A legend was born with the new Vincent Series-A Rapide; one of which has never lost its dazzling appeal across the decades of time. The bike proved quickly to be what Phil Vincent had claimed; to be faster than any other production motorcycle. In fact, it was faster than any car at the time as well! This was quite a statement for such a tiny manufacturer like this in Stevenage, England and a stunning feat to pull off. Owning one of these light, blazing fast machines gave you some serious bragging rights. The new large engine, created power that was difficult to harness at first. There were transmission issues, clutch issues, and fragile frames with which to deal. Of course, the bugs were addressed steadily and eventually resolved. After World War 2, the whole layout of the machine would morph into the Series-B Rapide and beyond.
The Series-A Twin was first shown in late 1936. Deliveries of this model began during 1937. By the works records of this Series-A Twin, the engine number of this machine is assumed to be made in the last month of 1938 (V1016). It was one of the early production units. From the short time that this bike was manufactured, all production was subsequently stopped within a few months. Few Series-A Twins were produced overall. No matter how proud you may have been of your bike, the demands on every English citizen were great during the Depression -- for every manufacturer, buyer, and within every aspect of life. 12 months after purchase, parts for your new machine would be almost impossible to get. This would prove to be true for gasoline, tires, or anything else needed to operate your machine. The Big War changed everything -- staying alive, finding food, finding or creating shelter from bombs, being drafted in the war itself, or otherwise enlisting to fight in the war. The war effort became the main priority. Those working in the motorcycle industry were transforming their own facilities overnight to make weapons or equipment for the war.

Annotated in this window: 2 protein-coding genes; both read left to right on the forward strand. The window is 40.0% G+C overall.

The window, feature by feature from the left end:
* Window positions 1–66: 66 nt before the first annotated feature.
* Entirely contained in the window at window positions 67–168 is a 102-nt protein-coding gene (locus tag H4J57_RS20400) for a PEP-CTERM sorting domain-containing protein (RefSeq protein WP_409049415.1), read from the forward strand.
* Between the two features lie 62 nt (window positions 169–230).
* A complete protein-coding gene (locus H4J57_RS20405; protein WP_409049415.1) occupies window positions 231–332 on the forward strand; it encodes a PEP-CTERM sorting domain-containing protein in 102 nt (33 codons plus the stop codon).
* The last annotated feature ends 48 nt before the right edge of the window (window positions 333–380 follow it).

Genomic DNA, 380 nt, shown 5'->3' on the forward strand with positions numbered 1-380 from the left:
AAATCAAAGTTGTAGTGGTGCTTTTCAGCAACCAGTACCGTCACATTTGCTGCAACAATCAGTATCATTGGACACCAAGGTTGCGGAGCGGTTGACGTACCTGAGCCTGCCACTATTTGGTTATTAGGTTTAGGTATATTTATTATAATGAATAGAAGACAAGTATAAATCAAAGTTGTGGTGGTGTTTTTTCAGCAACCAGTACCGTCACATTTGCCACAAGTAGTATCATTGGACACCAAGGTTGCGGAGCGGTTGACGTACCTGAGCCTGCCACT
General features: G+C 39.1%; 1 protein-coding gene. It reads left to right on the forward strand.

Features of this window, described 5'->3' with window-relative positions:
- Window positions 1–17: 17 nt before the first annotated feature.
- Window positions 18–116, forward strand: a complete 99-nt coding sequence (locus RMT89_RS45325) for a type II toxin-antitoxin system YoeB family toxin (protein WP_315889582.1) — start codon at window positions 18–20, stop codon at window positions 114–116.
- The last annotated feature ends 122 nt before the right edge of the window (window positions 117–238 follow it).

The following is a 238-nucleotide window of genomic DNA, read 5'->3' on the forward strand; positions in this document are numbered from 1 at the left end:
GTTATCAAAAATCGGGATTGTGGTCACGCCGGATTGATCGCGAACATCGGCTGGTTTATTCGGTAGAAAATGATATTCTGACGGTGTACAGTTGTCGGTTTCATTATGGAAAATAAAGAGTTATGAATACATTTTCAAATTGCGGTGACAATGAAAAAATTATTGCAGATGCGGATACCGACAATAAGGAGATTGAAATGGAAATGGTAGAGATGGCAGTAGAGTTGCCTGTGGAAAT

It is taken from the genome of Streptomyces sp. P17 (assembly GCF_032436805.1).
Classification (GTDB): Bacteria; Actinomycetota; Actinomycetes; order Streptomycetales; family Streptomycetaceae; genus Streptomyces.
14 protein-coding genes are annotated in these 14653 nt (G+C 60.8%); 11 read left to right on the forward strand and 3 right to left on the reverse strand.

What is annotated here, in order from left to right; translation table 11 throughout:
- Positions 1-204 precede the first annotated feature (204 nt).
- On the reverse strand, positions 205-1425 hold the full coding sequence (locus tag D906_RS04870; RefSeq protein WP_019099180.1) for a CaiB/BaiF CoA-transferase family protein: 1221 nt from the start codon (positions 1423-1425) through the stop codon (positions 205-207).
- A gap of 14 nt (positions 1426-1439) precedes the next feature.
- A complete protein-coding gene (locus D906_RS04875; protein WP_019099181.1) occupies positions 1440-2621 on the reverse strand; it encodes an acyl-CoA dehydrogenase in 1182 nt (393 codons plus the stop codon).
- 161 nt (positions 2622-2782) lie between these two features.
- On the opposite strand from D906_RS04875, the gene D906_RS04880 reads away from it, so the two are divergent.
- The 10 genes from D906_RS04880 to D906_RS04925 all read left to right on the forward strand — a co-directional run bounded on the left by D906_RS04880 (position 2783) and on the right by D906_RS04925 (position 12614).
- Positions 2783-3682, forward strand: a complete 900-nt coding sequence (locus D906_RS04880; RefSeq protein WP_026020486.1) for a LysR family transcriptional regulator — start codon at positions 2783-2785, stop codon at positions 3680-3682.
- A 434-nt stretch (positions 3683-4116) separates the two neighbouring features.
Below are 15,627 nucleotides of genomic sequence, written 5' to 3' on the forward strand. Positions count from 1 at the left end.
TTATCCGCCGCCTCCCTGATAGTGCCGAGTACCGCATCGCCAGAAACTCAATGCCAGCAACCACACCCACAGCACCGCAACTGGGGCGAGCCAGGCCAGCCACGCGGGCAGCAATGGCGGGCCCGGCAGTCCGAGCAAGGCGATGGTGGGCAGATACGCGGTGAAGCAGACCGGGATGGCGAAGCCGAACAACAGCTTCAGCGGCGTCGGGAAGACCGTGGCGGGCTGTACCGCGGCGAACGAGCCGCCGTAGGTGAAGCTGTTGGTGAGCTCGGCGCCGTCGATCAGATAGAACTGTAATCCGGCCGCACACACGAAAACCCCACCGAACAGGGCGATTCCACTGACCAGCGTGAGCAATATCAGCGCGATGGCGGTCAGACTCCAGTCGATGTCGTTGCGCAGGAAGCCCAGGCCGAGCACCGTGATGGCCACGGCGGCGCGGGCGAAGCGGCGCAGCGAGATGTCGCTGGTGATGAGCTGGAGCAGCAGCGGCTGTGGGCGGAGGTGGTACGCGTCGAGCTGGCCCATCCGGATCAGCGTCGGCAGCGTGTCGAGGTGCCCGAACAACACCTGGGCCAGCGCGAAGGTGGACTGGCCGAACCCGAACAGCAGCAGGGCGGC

This led to these few Series-A Twins, being placed aside in the shed until their owners returned from the battlefields of Europe. This would be five to six years later for many of these veterans to return home to their bikes. Perhaps a few Twins may have endured on the roads during this time; if they could get some petrol or find a patch for the worn-out tires. There were other hazards to deal with though. Another issue that arose was that some of the bikes may have been scooped up by metal scrappers while their owners were away. The demand for steel, rubber, and aluminum at that point was a life-or-death matter to the entire nation. Some of these bikes may have been melted down to their base metals.